Canada’s housing market has long been significantly beneficial for investors. Over the last decade, prices surged relentlessly to reach all-time highs. There was always a risk of a housing market bubble that would burst, and the onset of a financial crisis will set the stock market on a downward spiral.
Ever since the lockdown caused by COVID-19, there was reasonable doubt to assume this would impact the housing prices. Early during the onset of the lockdown, we saw a decline in sales, but that did not impact prices. However, experts indicate that lower sales will eventually result in decreased prices.
Analysts at CIBC and Scotiabank forecast declines, while others continued to argue for gains. Most recently, the Canada Mortgage and Housing Corporation (CMHC) piped up with its crucial input.
The CMHC forecast
The agency reported on May 27 that it forecasts a decline in up to 75% in housing starts, a drop of up to 25% in sales, and housing prices to shrink by up to 18%.
The 18% decline in housing prices predicted by the CMHC is the most critical figure here. While the slowdown in housing sales has not yet resulted in a decline in prices, the county’s most significant believes it is only a matter of time.
CMHC’s opinion holds a lot of value for industry participants. The CMHC’s foreboding prediction on what it believes will happen to housing prices was not well received by many people. RE/MAX did not shy away from saying that the CMHC report is nothing but a panic-inducing statement.
Whether you feel inclined to agree with the CMHC or not, the forecasts are not there without a good reason.
Two primary factors led to this bearish forecast for the housing market: unemployment and low immigration.
Millions of people have lost their jobs as a result of the government-mandated lockdown in place to curb the spread of this disease. Most businesses have been forced to shut down to comply with social-distancing measures.
Simultaneously, countries worldwide have closed their international borders. Immigration has fallen to a standstill. Fewer immigrants means population growth will slow down, and that is another critical driver for housing demand.
These two developments are taking place simultaneously. Fewer people are looking for houses, and people with no income to support purchasing houses; these factors can cause the prices to fall. The CMHC thesis for an 18% decline might not be as unreasonable as you may feel inclined to believe.
Impact on investors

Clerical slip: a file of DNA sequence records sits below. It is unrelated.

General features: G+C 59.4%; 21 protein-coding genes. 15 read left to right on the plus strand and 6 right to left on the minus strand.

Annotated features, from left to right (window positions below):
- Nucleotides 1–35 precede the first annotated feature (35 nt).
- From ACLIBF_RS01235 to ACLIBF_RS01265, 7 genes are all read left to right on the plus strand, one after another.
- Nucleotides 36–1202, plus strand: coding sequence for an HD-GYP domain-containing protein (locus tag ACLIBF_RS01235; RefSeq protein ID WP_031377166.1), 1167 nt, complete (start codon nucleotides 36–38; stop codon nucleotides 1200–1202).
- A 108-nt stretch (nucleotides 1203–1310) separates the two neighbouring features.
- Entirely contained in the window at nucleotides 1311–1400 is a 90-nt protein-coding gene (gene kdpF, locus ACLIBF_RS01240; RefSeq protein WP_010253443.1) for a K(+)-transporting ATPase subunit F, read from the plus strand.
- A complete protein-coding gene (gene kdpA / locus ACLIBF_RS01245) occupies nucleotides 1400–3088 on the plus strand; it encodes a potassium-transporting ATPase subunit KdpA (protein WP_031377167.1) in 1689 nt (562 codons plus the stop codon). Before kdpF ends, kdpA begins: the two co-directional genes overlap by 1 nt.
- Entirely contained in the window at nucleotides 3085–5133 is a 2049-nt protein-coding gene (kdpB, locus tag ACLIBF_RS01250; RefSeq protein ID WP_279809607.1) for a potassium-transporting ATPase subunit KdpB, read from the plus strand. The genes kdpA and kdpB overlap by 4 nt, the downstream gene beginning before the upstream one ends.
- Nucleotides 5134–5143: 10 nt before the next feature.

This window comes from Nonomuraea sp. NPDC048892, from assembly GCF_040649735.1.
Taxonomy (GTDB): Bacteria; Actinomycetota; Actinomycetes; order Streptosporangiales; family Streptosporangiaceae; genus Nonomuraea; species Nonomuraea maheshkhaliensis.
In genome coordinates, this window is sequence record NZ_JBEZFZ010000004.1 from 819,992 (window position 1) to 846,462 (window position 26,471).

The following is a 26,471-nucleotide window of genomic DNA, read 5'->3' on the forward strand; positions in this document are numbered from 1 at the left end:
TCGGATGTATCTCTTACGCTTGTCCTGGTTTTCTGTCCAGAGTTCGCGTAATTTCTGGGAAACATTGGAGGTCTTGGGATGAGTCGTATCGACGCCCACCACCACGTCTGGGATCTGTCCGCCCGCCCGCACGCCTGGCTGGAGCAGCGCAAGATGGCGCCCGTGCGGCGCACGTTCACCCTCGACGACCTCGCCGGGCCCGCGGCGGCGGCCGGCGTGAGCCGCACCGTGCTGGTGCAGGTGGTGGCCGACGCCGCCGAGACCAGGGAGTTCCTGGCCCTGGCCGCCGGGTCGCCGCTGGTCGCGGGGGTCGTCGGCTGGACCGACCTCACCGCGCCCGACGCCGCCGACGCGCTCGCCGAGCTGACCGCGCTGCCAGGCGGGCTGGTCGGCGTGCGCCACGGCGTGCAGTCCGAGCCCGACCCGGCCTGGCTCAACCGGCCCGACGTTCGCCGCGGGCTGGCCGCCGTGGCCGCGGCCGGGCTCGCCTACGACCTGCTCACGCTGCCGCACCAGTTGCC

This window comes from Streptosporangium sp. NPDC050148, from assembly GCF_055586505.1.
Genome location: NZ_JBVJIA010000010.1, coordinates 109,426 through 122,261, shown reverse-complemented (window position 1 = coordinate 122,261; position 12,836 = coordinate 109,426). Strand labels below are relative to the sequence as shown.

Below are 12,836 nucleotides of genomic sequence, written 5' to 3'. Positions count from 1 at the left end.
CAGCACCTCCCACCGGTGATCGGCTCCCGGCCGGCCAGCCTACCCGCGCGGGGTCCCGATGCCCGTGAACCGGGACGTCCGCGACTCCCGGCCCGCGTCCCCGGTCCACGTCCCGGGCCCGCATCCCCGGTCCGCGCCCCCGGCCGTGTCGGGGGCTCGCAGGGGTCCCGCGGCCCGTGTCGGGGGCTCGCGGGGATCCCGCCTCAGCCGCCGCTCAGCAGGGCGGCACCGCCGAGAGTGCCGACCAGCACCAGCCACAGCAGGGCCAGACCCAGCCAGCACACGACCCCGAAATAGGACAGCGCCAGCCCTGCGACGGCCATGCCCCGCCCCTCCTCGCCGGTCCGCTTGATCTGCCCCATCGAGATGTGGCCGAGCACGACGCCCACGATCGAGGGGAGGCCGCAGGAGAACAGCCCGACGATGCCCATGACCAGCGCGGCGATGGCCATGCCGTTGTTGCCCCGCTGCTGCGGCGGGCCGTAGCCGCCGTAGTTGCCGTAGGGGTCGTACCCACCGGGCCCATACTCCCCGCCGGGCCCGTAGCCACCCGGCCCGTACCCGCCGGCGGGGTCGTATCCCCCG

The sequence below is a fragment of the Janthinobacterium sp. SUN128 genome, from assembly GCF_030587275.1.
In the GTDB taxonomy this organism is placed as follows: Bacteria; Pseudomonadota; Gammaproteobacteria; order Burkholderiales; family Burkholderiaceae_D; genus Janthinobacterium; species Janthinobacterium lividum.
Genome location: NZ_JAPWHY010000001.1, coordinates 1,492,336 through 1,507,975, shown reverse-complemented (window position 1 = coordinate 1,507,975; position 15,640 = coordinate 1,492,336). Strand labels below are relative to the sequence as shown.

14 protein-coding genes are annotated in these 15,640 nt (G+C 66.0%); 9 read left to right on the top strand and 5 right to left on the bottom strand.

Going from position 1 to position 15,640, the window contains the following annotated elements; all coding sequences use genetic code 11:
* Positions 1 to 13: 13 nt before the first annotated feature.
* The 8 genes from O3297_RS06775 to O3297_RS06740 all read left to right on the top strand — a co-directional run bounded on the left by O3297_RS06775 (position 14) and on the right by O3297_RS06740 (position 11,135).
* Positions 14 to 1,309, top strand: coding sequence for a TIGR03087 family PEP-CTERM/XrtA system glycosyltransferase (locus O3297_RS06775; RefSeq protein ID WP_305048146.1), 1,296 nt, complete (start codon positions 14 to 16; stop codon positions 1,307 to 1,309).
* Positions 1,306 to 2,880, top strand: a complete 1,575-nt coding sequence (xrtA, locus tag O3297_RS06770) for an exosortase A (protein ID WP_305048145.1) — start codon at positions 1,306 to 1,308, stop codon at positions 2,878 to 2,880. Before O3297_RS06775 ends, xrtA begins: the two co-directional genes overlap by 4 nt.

I want to point out that despite CMHC’s clear bearish stance, predictions and economic forecasts are not infallible. These are the best possible guesses based on expert opinions who have access to past performance in the market and substantial data. If the prediction becomes real, there are implications for investors that could be grave.
Real estate investment trusts (REITs) are in for substantial trouble if the housing market declines by almost a fifth of its value. If you are an investor with holdings of residential REITs like RioCan Real Estate Investment Trust (TSX:REI.UN), for instance, your capital might suffer.
While RioCan does not purchase houses, it can suffer from the same impact of the residential market. Its portfolio primarily consists of apartments. With more people out of work and unable to pay rent, and with less migration, there will be a lower demand for housing — including apartments.
REITs with apartments will suffer from the same causes as those that primarily deal with residential properties. RioCan owns a mixture of residential and commercial properties. Most of its portfolio consists of box stores at the bottom with apartments in units above them.
In Q1 2020, RioCan reported a $2.4 million decrease in operating income from residential rentals. The figures are not substantial, but they show us that the REIT is vulnerable to the impact on housing markets. If the CMHC prediction becomes true, RioCan could be in substantial trouble.
I would advise that you consider allocating your capital to more defensive assets after cutting losses with RioCan if you are afraid of the prediction.
This article represents the opinion of the writer, who may disagree with the “official” recommendation position of a Motley Fool premium service or advisor. We’re Motley! Questioning an investing thesis — even one of our own — helps us all think critically about investing and make decisions that help us become smarter, happier, and richer, so we sometimes publish articles that may not be in line with recommendations, rankings or other content.
Fool contributor Adam Othman has no position in any of the stocks mentioned. The Motley Fool recommends BANK OF NOVA SCOTIA.